The following articles contain the opinions and perspectives of the authors, and do not necessarily reflect the views of St Francis Church itself.
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There’s so much more to be said about tribalism. (For Part 1, refer to previous Blog on Tribalism.) Superficially, it seems a good thing to be proud of one’s tribe, to own it as choice. But there is hidden a cancer. The pride that arises is at the expense of the mana of other tribes. The greater the pride in one’s own, the more diminished the ‘other’. Leading subconsciously and often overtly to excess. The lionising of one’s own has the (sometimes unintended) effect of demonising the Other.
Tribalism is rarely quoted as a root cause of anything, war least of all. It should be. Because a crucial part of pre-war posturing and propaganda (and, indeed, of justifying aggression or provocation) is to demonise the other guys. For they have said this, done this, they’re responsible for this … and therefore our tribe is going to … or, was justified in doing … These are the usually identified causes of conflict, but they’re consequences. Tribalism is at the root of them all.
Read a moving example of reconciliation and unity during the week past. Stuff (the news outlet) has been telling stories from the Christchurch earthquake, ten years ago. On that day, two men were rebuilding St Paul’s church, which had collapsed in the earthquake of some months before. As soon as this second one was over they came out to view the devastation, and immediately ran across the road to the CTV building, which had pancaked, to see how they could help.
…. the ubiquity of tribalism. My tribe is better than yours!
Hope lifts one’s view from hints of despair. Holocaust survivor Victor Frankl wrote that Jewish inmates of concentration camps who retained hope stood a far better chance of survival than those who didn’t. Hope drives the student in an important exam; Hope sustains the frail patient going into a risky operation, and the woman undergoing yet another in vitro treatment; Hope attends the sailor making her way in fog; forlorn Hope drove the rebels in Les Miserables, and Hope hoists all other uprisings; Hope makes a man stand up again, who has fallen down many times.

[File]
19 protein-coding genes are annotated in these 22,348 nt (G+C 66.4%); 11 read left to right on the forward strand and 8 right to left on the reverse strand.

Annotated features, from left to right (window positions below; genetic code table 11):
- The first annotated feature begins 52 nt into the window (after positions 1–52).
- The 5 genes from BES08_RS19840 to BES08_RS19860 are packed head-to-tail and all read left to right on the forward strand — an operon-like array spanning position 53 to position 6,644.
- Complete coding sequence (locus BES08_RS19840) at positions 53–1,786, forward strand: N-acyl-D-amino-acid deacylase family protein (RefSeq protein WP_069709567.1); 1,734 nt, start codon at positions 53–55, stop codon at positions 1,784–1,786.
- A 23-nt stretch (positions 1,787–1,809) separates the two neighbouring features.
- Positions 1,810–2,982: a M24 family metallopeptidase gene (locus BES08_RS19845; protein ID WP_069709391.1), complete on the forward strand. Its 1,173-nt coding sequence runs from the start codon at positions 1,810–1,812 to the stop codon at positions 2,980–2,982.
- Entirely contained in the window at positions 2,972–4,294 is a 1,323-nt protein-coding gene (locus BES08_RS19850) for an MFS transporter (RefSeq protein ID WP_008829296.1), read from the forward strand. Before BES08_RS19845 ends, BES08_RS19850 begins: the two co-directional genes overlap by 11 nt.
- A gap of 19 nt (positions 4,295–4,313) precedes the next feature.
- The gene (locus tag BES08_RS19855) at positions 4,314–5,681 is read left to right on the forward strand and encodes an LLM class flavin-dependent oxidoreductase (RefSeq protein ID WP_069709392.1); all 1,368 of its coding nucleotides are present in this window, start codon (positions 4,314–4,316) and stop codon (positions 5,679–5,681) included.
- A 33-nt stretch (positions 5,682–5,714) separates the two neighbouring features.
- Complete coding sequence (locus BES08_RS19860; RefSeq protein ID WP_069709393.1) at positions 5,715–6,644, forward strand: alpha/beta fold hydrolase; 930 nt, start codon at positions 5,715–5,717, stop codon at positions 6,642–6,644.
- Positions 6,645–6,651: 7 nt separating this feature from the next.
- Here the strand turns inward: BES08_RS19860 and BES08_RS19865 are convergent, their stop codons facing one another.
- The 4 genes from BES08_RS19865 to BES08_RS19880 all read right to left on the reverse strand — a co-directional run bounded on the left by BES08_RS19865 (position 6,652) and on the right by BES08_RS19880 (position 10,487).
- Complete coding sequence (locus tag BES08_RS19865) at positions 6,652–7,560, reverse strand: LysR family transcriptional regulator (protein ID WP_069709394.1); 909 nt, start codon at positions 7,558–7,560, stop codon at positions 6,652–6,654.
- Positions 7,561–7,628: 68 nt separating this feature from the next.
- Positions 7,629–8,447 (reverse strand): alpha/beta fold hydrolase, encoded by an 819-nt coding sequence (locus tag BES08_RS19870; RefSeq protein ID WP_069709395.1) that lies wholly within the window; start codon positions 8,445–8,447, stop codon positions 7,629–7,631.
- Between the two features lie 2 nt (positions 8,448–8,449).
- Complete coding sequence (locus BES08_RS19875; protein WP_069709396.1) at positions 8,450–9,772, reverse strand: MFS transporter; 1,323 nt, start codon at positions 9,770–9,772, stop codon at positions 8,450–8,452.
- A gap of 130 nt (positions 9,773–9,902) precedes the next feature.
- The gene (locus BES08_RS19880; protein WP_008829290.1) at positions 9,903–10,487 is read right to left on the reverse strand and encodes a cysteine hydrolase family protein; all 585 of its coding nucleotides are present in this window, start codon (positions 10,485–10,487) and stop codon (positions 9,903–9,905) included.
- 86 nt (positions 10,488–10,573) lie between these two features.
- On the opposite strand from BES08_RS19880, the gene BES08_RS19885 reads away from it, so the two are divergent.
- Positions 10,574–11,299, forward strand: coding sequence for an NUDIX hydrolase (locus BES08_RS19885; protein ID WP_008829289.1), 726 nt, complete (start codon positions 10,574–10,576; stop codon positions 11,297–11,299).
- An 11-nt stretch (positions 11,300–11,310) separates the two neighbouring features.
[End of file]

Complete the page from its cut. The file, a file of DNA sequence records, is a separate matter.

Hope is the subject of a well known painting ….
We’re all keen to have friends, but what if there are no friends to be had? And there are many reasons why we might be friendless, alone.
Google has plenty to say about this. As did our friend, Jean Brown.
Jean Brown, now deceased, was a spinster from a small Scottish town, who, we learnt as time went on, had no one she could call a friend. But she proved to be inspirational as an irrepressible loner.
I pulled into the carpark of a country café and, getting out, noticed a man who looked like an old friend. I hadn’t seen him for ages, but features, mannerisms – they were all there. Approaching him cautiously, I said, “Excuse me, are you … [Jim]?” No, was his reply. I apologised, explaining that he looked just like an old friend. To my surprise, the guy threw his arms around me and said, “No, but you look like a pretty good friend to have!” We laughed, and that was it, but I came away thinking, what a neat experience. IContinue reading “How many ‘friends’ have you got?”
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